What do you think? Am I off base here? Am I just being an ass?

Can we truly love others while being concern about protecting ourselves and making sure we don’t get taken advantage of?

I’m part of a community of addicts that meet on Tuesday evenings here in Toronto. This has already been one of the most formative experiences I’ve had and I’m looking forward to (and terrified of) the next 20 weeks or so. The difference between our room and other 12 step rooms is that our room is centred on the person and work of Jesus of Nazareth. In fact, this week we began step three which is traditionally worded, “[We] made a decision to turn our will and our lives over to the care of God as we understood Him.” In our room we have intentionally changed the wording of step three to, “[We] made a decision to turn our will and our lives over to the care of God.” We dropped the “as we understood Him” because we’re not just interested in submitting our lives to any old deity. Rather, we’re interested in submitting our lives to the One True God of the Gospel as He has revealed Himself in the person and work of Jesus of Nazareth. And so, the name of our group is Spiritual Journey. The goal of Spiritual Journey is not sobriety, but rather, to connect with Jesus (sobriety may or may not be another result of this). This is a place where the gospel is planted and takes root.

There are folks in our community that are at all different stages of life. Some have come through their substance addictions and are now professing Christians (although many have mentioned they wouldn’t feel comfortable in a church…Tuesday evenings are church for us). Others are in detox centres right now. However, there is one thing that everyone one of us in there has in common and that is we have all reached the end of our ropes, so to speak. Everyone in our community is there because we are desperate. Some of us have been in an out of treatment centres. Others have been in and out of jail. Some have lost everything. Others have attempted to take their own lives. Many have committed unspeakable acts and have reached the pinnacle of dehumanizing behaviour as slaves to various substances. In fact, this is a theme that has come up over the past number of weeks, that in the insanity of our addictions we become less human.

Perhaps you’re reading this and you wouldn’t identify as an addict. The reality is, we’re all addicts. There are very real things in each of our lives that we have lost control of, that we are powerless to. It may not be crack cocaine or alcohol maybe instead it’s lust (of all sorts) or anger or pride. I’m not trying to trivialize substance addictions here, rather, I’m suggesting that there are real ways in which we are all powerless.

The first step in 12 step is, “we admitted we were powerless over our addictions – that our lives had become unmanageable.” The language that we use in Spiritual Journey is that of sanity. Addictions literally make us insane and unreasonable. “Powerless”. “Unmanageable”. These are things we generally hate to admit. Humans are the sort of folk who would much rather think they have their shit together. One of the reasons why submitting our lives to Christ is so difficult is because we must first admit that we are “powerless” and that our lives are “unmanageable”. We have a hard time with this because most of us live bourgeois lives and like to think we’re really not all that “powerless”. That we sort of do a pretty good job of life. But in reality, each and everyone one of us is corrupted to the core. We engaged in activities each day that are dehumanizing, to ourselves and others. We have no idea what it means to really love another because our ideas of love are so utterly bastardized.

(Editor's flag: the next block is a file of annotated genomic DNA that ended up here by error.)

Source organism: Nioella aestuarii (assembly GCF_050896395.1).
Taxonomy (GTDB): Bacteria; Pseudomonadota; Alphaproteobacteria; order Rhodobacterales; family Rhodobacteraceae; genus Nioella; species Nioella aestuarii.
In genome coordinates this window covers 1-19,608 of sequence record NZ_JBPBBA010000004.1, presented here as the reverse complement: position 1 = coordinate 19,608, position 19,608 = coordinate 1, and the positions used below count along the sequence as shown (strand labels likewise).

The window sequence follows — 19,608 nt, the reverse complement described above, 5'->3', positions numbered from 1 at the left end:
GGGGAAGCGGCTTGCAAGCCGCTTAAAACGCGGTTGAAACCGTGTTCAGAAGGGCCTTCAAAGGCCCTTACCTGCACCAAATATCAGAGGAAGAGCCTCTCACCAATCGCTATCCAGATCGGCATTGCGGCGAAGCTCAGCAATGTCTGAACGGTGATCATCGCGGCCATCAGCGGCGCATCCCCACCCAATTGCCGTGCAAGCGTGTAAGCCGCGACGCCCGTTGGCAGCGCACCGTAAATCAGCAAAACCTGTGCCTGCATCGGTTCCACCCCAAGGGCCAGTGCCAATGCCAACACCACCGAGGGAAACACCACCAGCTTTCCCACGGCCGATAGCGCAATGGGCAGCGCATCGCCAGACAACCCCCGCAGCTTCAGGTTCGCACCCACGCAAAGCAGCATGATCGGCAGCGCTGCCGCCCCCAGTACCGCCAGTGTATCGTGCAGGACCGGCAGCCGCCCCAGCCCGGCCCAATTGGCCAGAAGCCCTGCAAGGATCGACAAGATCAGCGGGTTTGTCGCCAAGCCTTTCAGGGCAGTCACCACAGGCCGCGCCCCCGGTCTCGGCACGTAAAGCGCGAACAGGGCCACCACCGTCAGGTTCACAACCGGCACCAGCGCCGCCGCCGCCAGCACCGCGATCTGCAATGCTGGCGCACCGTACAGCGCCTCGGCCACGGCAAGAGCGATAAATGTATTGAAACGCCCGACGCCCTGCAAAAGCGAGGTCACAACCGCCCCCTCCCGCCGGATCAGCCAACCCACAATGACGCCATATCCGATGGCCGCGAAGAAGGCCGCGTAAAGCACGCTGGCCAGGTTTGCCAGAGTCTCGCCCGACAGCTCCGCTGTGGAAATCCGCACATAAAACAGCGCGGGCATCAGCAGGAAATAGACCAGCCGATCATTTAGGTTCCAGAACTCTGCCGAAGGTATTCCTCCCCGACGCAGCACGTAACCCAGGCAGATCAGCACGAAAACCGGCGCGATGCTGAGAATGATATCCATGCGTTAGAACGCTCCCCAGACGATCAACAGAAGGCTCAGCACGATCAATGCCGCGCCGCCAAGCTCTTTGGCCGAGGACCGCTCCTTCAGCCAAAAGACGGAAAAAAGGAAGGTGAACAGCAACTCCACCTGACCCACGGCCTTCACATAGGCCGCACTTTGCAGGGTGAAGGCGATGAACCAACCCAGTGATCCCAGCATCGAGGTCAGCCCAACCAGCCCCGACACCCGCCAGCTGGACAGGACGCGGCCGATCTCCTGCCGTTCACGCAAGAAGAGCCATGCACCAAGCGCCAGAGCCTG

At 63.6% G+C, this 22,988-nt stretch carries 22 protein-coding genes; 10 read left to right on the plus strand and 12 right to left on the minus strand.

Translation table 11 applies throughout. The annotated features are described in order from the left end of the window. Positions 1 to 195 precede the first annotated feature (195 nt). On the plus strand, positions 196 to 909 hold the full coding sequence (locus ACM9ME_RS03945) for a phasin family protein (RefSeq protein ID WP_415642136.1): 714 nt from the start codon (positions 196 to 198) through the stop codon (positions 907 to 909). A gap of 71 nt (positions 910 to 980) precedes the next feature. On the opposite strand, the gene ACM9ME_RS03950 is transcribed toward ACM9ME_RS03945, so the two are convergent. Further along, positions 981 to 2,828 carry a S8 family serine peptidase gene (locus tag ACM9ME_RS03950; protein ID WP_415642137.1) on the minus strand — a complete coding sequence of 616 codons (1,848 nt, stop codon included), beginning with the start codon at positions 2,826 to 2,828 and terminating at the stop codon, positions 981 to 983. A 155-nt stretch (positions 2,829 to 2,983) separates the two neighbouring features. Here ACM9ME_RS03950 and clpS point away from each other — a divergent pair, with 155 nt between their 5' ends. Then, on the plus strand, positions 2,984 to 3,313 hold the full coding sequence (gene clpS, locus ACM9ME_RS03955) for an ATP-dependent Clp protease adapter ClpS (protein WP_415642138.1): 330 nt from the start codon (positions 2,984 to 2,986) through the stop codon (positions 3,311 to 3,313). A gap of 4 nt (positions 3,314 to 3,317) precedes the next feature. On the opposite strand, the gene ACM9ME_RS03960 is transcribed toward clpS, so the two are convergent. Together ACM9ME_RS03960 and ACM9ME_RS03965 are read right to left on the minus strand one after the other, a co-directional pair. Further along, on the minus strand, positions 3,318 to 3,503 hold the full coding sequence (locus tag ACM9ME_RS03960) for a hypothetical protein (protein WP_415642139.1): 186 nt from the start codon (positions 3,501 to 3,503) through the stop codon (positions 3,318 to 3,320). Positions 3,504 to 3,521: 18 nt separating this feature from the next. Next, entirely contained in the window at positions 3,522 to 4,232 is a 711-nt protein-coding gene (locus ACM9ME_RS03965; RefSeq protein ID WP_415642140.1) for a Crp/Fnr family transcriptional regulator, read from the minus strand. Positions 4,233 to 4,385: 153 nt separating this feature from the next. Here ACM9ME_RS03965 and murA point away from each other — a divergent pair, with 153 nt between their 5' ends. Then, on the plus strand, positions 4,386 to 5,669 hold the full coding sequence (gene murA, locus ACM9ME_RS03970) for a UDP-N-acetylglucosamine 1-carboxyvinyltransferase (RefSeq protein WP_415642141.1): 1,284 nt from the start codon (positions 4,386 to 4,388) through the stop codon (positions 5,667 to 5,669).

Last night I sat and listened as my friend who is currently in detox shared that just 8 weeks ago he had no idea God had any interest in speaking to him (or having anything to do with his life). But today, 8 weeks later, my friend is truly a different man. He shared how he now realizes that all along God was trying to speak to him in different ways but that he just “never had the ears to hear Him” (his words). Now, he is devouring the scriptures and anything else he can get his hands on. His desire for the knowledge of God is unlike anything I’ve seen in a long time and just 8 weeks ago he was at the end of his rope, checking himself into detox.

Another man who has submitted his life to Christ shared that most of the people he meets in 12 step groups are becoming “born again Christians” (his words). Yet, many of these folks you probably won’t see in your church on Sunday morning singing sentimental songs to Jesus. Rather, these are people who have *actually* realized that they are powerless and insane. Our middle-class Christianity actually works against ever coming to this realization in many ways. I would venture to say that most folks in churches on Sunday morning never come to know each other “as sinners” (Bonhoeffer). Most of us struggle with admitting we’re utterly powerless and helpless (and I’m not talking about the condescending bullshit we spout off that we’re [theoretically] “sinful” and “depraved”. No, I’m talking about coming to the realization of just how utterly messed up we all are). However, until we come to this place we can never truly follow in the way of Jesus. And so truly, the crack addicts and prostitutes, the heroine junkies and the hustlers are entering the kingdom of God ahead of Christians. Why? Because they know the way of righteousness. They have come to the end of themselves.

And so we end with a parable of Jesus (Matthew 21:28-32):

28 “What do you think? There was a man who had two sons. He went to the first and said, ‘Son, go and work today in the vineyard.’
29 “‘I will not,’ he answered, but later he changed his mind and went.
30 “Then the father went to the other son and said the same thing. He answered, ‘I will, sir,’ but he did not go.
31 “Which of the two did what his father wanted?”
“The first,” they answered.
Jesus said to them, “Truly I tell you, the tax collectors and the prostitutes are entering the kingdom of God ahead of you. 32 For John came to you to show you the way of righteousness, and you did not believe him, but the tax collectors and the prostitutes did. And even after you saw this, you did not repent and believe him.